My last option is to head toward the coastal area. I'm not looking to steal any spots (well, I won't be disappointed if you make an offer
) but I was looking for advice regarding how to's, safety, types of spots to look for, etc. I know that the tides can be tricky and was wondering how you coastal zoner's compensate for it. I've never hunted the coast before so any advice you guys can give me is greatly appreciated.
A few bits of advice, learned from experience not following them:
(1) If you're hunting tidal areas, you need to know them well. This means scouting, probably early in the season (or while fishing) to understand tides, where you can and can't walk, where you can and can't take a boat.
(2) If you're hunting tidal areas late in the season, add the complication of ice formation. It's easy to get in trouble when ice forms rapidly. On Friday, I hunted a salt marsh spot that seemed fine on the rising tide. As soon as the tide went slack, the surface started to freeze, and I was breaking ice with the canoe for 1/4 mile to get back home. It was skim ice and no big deal--but if I hadn't noticed and more ice had formed before I headed home, I could have been stuck. I've had friends who got their boat trapped by a wind shift that piled ice floes across an opening they planned to pass through on their way back to the ramp. They didn't end up calling for help, but they thought about it.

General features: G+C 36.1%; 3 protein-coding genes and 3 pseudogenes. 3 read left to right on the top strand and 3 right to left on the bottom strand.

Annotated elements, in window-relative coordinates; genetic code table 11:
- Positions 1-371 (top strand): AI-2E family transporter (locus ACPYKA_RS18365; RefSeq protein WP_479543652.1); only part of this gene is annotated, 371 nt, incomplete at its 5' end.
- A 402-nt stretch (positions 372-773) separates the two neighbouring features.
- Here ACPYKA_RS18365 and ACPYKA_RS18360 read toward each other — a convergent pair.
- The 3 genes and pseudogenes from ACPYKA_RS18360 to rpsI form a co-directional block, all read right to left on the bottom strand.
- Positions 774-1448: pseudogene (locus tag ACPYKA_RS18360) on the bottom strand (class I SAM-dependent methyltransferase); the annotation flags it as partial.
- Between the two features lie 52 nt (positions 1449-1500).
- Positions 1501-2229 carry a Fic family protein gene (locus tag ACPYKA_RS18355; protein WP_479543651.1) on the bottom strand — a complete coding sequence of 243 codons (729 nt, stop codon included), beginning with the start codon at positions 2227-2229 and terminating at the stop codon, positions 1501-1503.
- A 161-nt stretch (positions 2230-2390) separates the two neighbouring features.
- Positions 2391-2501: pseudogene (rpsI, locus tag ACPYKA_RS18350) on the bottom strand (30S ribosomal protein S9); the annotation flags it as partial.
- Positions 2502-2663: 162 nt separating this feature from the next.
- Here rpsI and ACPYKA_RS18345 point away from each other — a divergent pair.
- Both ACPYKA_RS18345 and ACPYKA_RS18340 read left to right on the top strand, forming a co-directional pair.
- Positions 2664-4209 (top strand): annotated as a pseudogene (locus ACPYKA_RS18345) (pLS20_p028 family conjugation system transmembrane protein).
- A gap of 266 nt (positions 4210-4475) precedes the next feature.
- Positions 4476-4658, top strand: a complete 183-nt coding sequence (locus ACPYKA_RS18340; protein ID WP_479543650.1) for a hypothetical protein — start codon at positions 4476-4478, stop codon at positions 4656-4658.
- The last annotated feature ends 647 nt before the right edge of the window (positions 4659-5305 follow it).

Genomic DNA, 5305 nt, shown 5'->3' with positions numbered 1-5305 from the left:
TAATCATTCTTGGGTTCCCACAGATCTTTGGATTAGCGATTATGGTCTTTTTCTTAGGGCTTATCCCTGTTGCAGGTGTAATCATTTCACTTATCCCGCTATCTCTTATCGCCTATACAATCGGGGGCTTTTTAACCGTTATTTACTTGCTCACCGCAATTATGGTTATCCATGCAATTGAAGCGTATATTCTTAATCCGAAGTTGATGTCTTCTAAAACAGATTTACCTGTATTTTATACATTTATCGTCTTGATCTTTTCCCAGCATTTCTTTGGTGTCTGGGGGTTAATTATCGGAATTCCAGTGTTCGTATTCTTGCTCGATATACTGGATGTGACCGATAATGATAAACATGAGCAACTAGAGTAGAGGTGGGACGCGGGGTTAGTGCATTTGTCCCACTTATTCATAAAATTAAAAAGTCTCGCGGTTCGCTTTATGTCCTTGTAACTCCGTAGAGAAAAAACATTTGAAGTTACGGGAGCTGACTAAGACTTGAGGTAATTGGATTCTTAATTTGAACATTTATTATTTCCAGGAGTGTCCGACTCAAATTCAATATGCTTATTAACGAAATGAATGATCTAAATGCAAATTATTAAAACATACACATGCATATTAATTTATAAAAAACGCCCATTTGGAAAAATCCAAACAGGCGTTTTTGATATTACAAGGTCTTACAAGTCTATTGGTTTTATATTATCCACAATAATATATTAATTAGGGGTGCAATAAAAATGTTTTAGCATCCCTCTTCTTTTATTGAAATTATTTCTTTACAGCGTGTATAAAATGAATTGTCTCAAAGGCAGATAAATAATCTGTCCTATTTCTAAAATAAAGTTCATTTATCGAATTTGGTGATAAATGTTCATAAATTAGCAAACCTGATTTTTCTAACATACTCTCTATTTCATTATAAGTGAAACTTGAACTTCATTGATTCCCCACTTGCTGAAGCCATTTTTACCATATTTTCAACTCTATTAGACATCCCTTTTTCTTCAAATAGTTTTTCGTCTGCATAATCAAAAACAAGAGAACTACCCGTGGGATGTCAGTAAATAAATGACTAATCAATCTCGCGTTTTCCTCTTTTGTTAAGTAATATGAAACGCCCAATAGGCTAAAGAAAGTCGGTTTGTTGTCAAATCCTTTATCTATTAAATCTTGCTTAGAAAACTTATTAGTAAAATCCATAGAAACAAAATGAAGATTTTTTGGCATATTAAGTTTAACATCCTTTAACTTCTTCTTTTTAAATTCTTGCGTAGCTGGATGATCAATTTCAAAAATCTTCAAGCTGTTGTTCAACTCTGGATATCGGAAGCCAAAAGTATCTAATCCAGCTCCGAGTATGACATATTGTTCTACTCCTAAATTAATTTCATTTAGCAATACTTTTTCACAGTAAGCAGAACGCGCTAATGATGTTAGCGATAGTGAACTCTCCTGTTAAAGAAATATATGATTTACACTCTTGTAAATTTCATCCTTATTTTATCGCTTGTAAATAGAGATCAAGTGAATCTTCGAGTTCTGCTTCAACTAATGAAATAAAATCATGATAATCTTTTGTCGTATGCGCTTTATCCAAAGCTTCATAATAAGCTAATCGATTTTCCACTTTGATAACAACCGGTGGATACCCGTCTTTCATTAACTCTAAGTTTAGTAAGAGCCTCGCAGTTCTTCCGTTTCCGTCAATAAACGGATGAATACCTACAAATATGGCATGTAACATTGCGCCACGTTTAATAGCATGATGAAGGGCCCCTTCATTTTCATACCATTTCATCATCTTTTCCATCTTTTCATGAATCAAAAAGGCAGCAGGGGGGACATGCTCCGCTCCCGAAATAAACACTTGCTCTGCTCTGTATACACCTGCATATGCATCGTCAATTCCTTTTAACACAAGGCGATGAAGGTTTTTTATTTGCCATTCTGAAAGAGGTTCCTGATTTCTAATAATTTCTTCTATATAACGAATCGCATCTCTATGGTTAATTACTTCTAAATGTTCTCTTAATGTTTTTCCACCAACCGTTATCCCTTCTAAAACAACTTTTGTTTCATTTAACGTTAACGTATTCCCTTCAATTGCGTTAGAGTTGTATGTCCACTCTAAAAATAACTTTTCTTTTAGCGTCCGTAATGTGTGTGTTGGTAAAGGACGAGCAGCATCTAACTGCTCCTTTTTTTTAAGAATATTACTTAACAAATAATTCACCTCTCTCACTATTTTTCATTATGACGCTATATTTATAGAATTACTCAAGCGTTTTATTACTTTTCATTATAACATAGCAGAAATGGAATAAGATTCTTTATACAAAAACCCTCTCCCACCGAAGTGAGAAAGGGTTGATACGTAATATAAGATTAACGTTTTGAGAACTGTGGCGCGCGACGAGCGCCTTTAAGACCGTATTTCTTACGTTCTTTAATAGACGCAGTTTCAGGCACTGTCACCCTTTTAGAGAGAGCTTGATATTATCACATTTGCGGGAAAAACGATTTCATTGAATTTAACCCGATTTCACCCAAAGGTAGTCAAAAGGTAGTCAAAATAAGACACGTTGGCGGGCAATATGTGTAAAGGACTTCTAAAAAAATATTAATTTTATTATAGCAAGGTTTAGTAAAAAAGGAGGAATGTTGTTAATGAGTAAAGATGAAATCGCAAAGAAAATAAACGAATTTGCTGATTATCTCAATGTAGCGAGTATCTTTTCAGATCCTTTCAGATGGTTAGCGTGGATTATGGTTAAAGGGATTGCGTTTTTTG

(3) Take enough boat. You can hunt the coast in a sculler, a canoe, or a kayak, but you need to pick your spots, and you need to be VERY competent in the boat. Unfortunately, the best way to get competent and learn which spots not to pick is experience--and December on the ocean is not the time to start.
(4) If you're getting nervous about the weather, waves, your paddling skill . . . . it's time to head in.
(5) Wear a life jacket and bring a spare set of clothes to change into if you get wet.
(6) To begin to figure out all of the above, you're better off starting your salt water hunting in the early season, or going out with someone who has more experience, before you go on your own.